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Always Hungry: The Importance of Cake

Illustration by Marcelina Jagielka

Cake is alright. It’s not my preferred dessert; it’s probably not even in my top five. Give me baklava, a tart, or a crumble over cake any day. I’m not being very helpful in defining ‘cake’ here; it encompasses so many things. From cupcakes to an enormous Victoria Sponge, the notion of cake as a singular concept is woefully general. And, most likely, so is my dismissal of the dessert.

This is not to say that I do not like cake. Of course I do: it’s sweet and can be made of chocolate. It’s practically impossible for me to dislike anything with such qualities. It’s just that there are so many better options to round off a meal with than cake.

But that is not the purpose of cake. The best way to eat cake, in my opinion, is not as part of a meal. Cake is an event. It deserves to stand on its own. It’s an indulgence… there’s something naughty about it. Whether it be licking the bowl whilst baking, or making too much icing just so you can eat it with a spoon afterwards, a cake is always a treat.

And so wonderfully communal. Not only is baking a cake a hands-on, all-cooks-to-the-kitchen kind of job, eating cake is a shared experience. Although muffins and cupcakes have their appeal, the most joyous cake-eating is always collectively consuming one enormous mound of ingredients.

Cake has come to have a special place in my heart. Birthday cakes immediately spring to mind. My birthday is in January and, growing up, I notoriously managed to get tonsilitis every year, just in time for the special day. Every year, my throat would be almost entirely closed up, yet I was always determined to eat my birthday cake – I wasn’t going to have my brother eat it instead of me!

Cake is also important for me in terms of friends. Every runner and member of the Oxford University Cross Country Club knows that runners’ appetites are large. Thankfully, we have certain members of the club who are excellent bakers, and who readily oblige our hunger by baking brilliant treats. At our cake and coffee meet-ups, we’ve had delicious brownies, true American-style cookies, and even Tesco doughnuts. But the star of the show is always the cake.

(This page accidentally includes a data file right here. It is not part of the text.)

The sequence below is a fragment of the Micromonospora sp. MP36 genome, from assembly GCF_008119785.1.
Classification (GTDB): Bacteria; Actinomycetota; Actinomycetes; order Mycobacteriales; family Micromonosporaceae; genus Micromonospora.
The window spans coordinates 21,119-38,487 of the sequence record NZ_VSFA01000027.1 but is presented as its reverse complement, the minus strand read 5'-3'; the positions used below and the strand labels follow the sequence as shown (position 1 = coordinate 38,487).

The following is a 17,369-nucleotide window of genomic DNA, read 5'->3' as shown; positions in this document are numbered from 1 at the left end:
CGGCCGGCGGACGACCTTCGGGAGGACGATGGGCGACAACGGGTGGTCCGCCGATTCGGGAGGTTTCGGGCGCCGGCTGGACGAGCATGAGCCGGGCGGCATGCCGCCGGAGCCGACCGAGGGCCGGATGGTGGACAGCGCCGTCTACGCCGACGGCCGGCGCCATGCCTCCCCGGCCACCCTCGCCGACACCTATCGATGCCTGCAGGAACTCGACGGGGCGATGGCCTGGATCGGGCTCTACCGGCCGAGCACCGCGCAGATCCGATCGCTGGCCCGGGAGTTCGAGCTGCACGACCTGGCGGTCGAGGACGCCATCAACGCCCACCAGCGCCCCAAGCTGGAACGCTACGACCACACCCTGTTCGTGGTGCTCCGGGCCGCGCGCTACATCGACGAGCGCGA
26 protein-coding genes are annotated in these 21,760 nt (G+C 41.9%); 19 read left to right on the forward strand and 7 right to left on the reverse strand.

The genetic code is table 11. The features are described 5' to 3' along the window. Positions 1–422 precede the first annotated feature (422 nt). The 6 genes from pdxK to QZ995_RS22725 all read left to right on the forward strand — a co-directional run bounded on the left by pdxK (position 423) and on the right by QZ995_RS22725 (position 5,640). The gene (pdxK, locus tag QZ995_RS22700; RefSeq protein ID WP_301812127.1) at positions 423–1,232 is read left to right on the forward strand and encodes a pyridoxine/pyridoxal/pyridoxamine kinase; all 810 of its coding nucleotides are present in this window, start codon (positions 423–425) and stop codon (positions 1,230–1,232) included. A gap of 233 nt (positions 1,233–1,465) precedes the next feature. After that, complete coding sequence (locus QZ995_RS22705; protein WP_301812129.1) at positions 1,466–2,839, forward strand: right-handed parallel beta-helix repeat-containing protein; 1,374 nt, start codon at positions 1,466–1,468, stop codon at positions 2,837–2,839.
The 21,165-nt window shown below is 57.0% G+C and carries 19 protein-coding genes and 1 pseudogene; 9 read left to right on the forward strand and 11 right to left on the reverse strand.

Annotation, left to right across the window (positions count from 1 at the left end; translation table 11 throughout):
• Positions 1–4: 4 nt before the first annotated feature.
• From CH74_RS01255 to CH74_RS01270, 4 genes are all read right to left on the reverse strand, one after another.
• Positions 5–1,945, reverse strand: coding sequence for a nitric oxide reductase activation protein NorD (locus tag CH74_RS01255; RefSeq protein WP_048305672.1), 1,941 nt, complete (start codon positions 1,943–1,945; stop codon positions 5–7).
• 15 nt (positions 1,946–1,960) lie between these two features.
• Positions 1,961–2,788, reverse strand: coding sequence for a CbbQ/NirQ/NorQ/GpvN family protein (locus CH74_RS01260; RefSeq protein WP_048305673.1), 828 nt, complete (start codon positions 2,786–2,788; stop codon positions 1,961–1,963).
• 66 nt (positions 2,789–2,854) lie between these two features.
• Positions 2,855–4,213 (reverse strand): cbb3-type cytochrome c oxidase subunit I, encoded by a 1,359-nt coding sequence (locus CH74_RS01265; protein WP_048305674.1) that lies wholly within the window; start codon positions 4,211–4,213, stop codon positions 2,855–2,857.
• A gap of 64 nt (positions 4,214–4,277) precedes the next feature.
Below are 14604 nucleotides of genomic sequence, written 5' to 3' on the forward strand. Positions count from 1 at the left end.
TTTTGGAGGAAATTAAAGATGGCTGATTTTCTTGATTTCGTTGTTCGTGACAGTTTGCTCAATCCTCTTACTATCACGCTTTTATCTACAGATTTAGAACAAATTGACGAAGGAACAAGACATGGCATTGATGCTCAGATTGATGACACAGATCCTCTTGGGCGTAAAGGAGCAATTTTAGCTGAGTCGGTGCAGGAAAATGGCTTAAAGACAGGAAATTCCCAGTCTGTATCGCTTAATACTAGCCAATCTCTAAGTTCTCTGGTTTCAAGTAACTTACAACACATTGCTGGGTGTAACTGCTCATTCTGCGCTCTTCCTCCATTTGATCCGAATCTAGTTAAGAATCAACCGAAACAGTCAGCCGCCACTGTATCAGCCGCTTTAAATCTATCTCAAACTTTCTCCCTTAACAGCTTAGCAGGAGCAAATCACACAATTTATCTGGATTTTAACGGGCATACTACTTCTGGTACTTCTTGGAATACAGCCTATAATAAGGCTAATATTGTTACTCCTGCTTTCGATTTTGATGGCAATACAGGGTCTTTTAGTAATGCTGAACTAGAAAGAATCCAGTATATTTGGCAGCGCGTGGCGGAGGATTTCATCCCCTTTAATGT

image taken by author

I’ve been dreaming of the Guinness cake that appeared for one of our get-togethers last term ever since. The dark cake was moist and rich; the buttercream light and delectably sweet. At the end of a long, hard term, cake and excellent company was exactly what I needed.

The notion of cake is also great as an invitation. I asked a friend ‘to cake’ and, of course, they agreed. We shared a vegan chocolate cake and a slice of vegan banana bread in the Covered Market and just chatted and watched the world go by. Ostensibly, the reason for us being there was cake. But after that was pretty much inhaled in ten minutes, we proceeded to sit and laugh for two more hours. Unsurprisingly, we did eventually get kicked out!

I don’t think we should consider cake as a dessert. It is best consumed at 3 in the afternoon, with a gaggle of people or maybe just two, seeking solace and joy in sugar and each other’s company. Here’s to cake, and its unifying power. And yes, for someone who says that cake is only ‘alright’, it certainly is important to me.